By Gagandeep Ghuman
Published: Oct. 27, 2012
Its cavernous interiors were once envisioned as a place where creative minds would gather to showcase art.
Now, demolition might be its final destination.
Blue Barn, it seems, would never become the arts barn it was intended to be.
It’s environmentally clean, but nothing can happen there unless there is a certificate of compliance from the Ministry of Environment, which can only come if there is an Oceanfront Park.
Blue Barn has no heating or plumbing.
It’s spacious, but getting building permits from the district would present a challenge.
“There are several costs involved in getting this to a usable standard,” said Jonathan Silcock, Squamish Oceanfront Development Corporation (SODC) project manager.
Thieves looking for copper might also have unwittingly hastened its demolition.
Silcock said there have been multiple break-ins, thefts and vandalism over the past year on the barn.
“At a certain point, the current costs will outweigh the future benefit of the building and SODC may need to demolish the Blue Barn,” he said.
When that certain point might arrive is anybody’s guess, and an entry point to an unresolved puzzle.
Generous Brownfield funding allowed the SODC to remediate the Blue Barn to a safe level of operation, but it still hasn’t received the Certificate of Compliance.
And it all ties back to the Oceanfront Park.
The original, 2009 Oceanfront development plan, was always supposed to start with the construction of the Oceanfront Park.
The park was an amenity desired by the community, but the park would also act as a cap over the remaining mercury plume.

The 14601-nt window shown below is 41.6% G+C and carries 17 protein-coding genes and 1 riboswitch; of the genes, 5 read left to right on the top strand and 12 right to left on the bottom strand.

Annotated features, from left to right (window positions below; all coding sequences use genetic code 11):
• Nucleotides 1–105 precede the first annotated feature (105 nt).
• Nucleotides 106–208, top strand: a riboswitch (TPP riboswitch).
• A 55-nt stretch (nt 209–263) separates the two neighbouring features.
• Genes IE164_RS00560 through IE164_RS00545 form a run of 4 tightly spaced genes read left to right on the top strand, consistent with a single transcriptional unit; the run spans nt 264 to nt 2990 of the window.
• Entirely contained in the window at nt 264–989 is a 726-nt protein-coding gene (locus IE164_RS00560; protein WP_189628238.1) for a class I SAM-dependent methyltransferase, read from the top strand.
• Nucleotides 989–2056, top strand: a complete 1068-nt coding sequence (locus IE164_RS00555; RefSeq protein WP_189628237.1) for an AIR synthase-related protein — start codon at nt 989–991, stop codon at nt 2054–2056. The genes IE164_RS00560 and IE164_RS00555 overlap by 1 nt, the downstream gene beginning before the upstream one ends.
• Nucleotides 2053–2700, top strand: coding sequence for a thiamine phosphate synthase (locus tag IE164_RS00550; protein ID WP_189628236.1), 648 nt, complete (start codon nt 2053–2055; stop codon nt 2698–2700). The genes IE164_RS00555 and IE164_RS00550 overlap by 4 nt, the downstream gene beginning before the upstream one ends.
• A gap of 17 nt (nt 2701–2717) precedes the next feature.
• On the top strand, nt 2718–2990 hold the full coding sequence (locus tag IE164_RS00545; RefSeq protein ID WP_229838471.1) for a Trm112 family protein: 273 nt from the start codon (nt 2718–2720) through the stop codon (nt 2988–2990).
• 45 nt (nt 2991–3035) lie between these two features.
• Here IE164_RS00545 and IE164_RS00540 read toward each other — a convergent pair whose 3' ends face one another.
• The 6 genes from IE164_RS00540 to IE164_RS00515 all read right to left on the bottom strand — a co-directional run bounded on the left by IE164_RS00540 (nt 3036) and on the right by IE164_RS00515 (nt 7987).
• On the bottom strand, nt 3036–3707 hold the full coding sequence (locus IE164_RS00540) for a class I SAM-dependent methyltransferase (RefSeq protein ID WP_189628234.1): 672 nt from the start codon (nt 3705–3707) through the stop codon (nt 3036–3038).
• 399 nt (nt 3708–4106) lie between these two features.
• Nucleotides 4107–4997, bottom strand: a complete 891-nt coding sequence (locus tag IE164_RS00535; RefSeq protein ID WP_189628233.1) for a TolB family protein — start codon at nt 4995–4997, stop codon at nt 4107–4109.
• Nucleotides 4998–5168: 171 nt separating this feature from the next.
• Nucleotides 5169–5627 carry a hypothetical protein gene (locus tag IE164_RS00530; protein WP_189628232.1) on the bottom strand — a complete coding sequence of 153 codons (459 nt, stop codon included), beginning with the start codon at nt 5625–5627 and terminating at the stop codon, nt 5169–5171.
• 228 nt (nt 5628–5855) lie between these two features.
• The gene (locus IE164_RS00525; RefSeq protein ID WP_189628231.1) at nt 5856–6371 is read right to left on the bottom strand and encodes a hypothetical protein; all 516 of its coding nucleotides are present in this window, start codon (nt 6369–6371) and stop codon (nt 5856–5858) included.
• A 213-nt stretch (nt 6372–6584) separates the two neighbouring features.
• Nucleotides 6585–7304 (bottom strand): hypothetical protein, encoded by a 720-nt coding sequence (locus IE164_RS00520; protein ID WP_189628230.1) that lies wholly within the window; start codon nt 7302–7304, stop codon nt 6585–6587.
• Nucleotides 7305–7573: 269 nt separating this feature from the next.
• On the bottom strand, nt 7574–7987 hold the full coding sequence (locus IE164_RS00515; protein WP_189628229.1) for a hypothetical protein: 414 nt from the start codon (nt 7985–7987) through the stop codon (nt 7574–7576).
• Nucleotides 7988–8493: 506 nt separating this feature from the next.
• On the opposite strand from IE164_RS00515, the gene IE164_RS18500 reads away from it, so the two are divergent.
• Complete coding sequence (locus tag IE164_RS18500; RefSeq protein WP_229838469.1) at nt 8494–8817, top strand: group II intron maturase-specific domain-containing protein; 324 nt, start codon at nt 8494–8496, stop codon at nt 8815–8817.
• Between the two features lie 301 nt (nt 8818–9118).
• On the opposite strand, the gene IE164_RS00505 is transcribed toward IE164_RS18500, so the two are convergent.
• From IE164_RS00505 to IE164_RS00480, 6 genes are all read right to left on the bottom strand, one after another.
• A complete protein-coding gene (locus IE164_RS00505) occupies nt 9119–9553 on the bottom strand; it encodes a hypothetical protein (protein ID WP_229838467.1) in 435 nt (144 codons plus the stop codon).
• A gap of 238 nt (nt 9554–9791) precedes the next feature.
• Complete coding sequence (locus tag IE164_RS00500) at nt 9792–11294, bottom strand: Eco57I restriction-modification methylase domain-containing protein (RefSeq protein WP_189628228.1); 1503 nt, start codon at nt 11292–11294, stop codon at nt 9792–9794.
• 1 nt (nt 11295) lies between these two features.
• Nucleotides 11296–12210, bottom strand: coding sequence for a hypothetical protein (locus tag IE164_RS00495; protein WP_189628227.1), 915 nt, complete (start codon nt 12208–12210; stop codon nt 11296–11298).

Its construction would complete an important part of environmental risk management
The Blue Barn was always intended to be cleaned and open after the Park was completed.
Then, it would have 10 to 15 years until the development reached the Blue Barn.
Only then it would face demolition.
But that sequence was upended by grants that enabled SODC to decommission and decontaminate the groundwater treatment plant in the Blue Barn.
This remediation work was completed in 2011, giving the community a clean, but vacant building.
Still, there is no park, and hence no Certificate of Compliance, and hence no chance of getting any permit from the district.
And that might hasten the demolition of the Blue Barn.
Still, Squamish Oceanfront Development Corporation holds out hope that it might be usable as a community amenity.
SODC has heard from the BMX groups who want to use it in the winter.
It also has a potential use as an arts studio, said Silcock.
The SODC site area is 93.6 acres, and the park and open spaces account for nearly 29 acres or 31 per cent of the land.
Residential land use takes the next big chunk with 27 acres or 29 per cent of the SODC land mass.
SODC is currently looking for potential developers through the firm Cushman and Wakefield.
Developers who agree with the district-created sub-area plan are more likely to be shortlisted.